Carter, Auckland

Your story in few lines… Do not forget to tell us about your loves before the one for food and baking…

I grew up mostly in Auckland, NZ and in a small town at top of the South Island. After school I moved to Sydney for a few years before coming back home. I have never trained or planned to be a baker, but I enjoy baking bread for now, food, travelling and the sea.


What about Carter as traveller: which ways, which places and which companions?

I love to travel alone, with friends or lovers. I really enjoy summer time and I like to go to Greece. The food, the sea and the sun is my favourite.


Do you use Airbnb as host/guest? Us of Slow Words yes, for instance, in both the ways…

At the moment I use airbnb as a guest.


Baking dates back – and still refers to – the most primordial social (and cheap) activity for the mankind, doesn’t matter the latitude where they are ‘social’.

Lately you’ve baked in one of the posh European restaurants for one of the most incredible, and positive, phenomena of digital life (Airbnb) and during the most prominent furniture design fair in Milan: where all this did start and what do you feel now? How will the ‘customers’ recognize your footprint and get thrilled by the good food simple philosophy?

It doesn’t really seem real now that I am back in New Zealand and back at work. It was such a fun, crazy and unexplainable experience. I feel so grateful that I was invited over to Marta to bake my bread and be part of Ambra’s exhibition for Airbnb. Ambra was visiting New Zealand around Christmas time and came into my shop, it was her idea to bring me and my sister over to do what we do back here. People seemed to really enjoy the exhibition and the bread I was making, I think the style of the exhibition was very different to other shows that were on during Salone. It was casual and fun, the whole idea was about sharing which is what lots of us seem to do today. We share our photos with instagram and our houses with airbnb, so the food that was offered over the week was all laid out on set tables for people to sit next to one another and enjoy. Every piece of cutlery, plate, tea pot, jug were all curated by Ambra and Katie Lockhart which were from different creatives around the world. I was just another creative contributing to the space.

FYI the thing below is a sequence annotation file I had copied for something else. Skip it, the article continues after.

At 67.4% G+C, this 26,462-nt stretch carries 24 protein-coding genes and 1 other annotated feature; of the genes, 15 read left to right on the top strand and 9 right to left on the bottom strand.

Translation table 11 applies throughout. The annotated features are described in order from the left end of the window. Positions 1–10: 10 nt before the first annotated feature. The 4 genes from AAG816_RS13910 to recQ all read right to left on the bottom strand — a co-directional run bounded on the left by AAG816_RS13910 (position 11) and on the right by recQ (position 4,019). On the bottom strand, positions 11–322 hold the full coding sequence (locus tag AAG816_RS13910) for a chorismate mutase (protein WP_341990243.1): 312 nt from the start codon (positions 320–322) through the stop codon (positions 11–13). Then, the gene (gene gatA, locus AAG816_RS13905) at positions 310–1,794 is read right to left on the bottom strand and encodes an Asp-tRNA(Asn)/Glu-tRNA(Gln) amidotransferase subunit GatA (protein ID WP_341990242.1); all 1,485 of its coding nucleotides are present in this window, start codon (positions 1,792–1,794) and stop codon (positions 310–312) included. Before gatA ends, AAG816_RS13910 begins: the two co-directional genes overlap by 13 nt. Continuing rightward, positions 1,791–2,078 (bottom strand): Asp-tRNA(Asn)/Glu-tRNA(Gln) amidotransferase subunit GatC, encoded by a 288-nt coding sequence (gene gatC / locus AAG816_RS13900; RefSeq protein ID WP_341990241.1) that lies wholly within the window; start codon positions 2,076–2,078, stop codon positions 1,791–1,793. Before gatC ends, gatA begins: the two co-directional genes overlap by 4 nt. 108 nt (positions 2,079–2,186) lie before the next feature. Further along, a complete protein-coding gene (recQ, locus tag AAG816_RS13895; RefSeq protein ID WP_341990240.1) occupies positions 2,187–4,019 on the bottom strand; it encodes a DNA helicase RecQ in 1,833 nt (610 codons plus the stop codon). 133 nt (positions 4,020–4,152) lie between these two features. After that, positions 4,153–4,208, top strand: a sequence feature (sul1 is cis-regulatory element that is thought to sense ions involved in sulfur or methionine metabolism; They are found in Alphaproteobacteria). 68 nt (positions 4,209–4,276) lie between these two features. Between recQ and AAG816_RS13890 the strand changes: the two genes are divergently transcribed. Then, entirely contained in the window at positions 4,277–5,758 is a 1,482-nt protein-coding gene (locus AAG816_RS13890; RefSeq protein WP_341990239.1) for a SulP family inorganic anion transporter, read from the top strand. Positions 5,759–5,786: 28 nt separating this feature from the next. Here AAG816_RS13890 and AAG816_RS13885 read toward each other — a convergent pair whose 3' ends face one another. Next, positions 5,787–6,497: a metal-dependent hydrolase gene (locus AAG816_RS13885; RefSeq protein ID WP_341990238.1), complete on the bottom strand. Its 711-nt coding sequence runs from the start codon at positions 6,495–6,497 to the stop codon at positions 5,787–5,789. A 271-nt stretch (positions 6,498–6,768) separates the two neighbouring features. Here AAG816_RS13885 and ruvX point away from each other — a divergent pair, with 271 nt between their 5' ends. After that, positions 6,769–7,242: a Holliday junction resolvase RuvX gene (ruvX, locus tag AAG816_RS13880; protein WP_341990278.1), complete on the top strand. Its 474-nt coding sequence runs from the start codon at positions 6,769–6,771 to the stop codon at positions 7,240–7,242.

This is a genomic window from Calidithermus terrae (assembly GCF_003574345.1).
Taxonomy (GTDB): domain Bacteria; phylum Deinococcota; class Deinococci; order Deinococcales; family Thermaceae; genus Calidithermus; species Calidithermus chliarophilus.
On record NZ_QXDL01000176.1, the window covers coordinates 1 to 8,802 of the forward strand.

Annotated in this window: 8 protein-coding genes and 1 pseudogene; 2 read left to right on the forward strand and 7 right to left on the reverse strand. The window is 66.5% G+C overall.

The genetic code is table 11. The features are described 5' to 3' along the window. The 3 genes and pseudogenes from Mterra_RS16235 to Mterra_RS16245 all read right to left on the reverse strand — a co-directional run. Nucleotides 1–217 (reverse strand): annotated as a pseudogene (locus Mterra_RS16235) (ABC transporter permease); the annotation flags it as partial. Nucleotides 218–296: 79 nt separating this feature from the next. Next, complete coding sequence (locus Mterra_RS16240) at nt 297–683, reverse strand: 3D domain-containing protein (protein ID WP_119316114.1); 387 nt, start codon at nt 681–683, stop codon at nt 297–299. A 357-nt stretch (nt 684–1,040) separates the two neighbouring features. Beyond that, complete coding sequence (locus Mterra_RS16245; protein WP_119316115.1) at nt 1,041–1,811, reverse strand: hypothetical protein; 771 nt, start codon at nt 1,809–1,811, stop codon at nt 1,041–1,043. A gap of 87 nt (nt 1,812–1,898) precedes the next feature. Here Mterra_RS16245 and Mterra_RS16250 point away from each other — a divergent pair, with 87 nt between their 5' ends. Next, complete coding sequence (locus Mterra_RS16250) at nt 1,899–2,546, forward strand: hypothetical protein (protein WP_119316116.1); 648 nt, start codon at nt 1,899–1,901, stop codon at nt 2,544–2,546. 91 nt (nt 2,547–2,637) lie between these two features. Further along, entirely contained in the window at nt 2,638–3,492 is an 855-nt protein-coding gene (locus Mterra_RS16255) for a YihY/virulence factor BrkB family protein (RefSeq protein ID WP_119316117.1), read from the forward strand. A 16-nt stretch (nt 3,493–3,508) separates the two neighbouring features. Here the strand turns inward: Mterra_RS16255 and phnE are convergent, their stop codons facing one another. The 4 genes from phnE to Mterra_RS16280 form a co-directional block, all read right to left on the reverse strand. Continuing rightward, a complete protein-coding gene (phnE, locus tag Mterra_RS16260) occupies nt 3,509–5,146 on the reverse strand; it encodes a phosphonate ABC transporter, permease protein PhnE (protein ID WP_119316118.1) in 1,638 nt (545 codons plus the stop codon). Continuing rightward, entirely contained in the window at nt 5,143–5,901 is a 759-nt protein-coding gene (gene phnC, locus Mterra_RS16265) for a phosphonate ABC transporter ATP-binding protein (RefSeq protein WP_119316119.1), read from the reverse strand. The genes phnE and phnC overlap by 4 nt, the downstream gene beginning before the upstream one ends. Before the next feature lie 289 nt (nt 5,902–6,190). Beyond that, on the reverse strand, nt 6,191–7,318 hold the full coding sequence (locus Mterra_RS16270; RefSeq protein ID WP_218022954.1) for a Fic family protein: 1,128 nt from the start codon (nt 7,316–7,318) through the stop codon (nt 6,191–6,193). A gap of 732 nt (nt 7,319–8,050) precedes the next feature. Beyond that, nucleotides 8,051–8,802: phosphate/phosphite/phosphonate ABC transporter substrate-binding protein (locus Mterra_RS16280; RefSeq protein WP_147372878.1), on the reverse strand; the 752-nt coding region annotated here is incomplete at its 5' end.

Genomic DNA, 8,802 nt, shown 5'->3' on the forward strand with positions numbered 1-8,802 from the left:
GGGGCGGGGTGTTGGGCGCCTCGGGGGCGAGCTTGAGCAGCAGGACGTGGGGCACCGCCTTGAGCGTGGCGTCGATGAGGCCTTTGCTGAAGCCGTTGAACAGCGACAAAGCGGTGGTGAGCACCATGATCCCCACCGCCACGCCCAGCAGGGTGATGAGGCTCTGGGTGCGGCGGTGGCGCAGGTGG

People enjoyed my bread, and I ran out each day so I guess they did seem thrilled by the idea of simple food, but Italians do eat simple food. They are very traditional and I noticed that they don’t eat savoury food for breakfast, usually just coffee and a pastry, so I was a little worried they wouldn’t understand or like what I was offering. Everyone seemed to be very curious and were keen to try it, they asked me where they could by the bread from but I said they had to come New Zealand to get it.



What about  Carter as reader: which is the book with you now and which is the music you’re listening while sipping its pages – if you do not prefer the silence to read?